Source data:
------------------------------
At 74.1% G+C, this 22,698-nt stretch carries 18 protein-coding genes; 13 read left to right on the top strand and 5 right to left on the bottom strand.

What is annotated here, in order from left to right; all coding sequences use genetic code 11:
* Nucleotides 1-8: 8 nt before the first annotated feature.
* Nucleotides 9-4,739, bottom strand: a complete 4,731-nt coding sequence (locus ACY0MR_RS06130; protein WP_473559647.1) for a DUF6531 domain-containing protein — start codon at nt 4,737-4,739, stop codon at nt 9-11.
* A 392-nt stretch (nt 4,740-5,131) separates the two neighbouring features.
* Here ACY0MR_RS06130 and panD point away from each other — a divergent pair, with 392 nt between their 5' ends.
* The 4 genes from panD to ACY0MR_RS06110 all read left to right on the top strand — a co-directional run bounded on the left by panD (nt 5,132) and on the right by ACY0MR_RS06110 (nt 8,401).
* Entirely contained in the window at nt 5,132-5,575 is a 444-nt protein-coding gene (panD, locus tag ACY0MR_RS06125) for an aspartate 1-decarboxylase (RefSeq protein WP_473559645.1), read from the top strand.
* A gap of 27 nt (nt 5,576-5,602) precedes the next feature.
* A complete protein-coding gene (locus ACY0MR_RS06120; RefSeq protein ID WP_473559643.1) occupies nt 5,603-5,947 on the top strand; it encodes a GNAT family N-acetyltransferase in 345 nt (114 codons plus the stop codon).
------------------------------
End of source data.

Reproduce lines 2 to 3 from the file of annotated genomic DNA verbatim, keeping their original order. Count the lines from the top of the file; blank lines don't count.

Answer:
What is annotated here, in order from left to right; all coding sequences use genetic code 11:
* Nucleotides 1-8: 8 nt before the first annotated feature.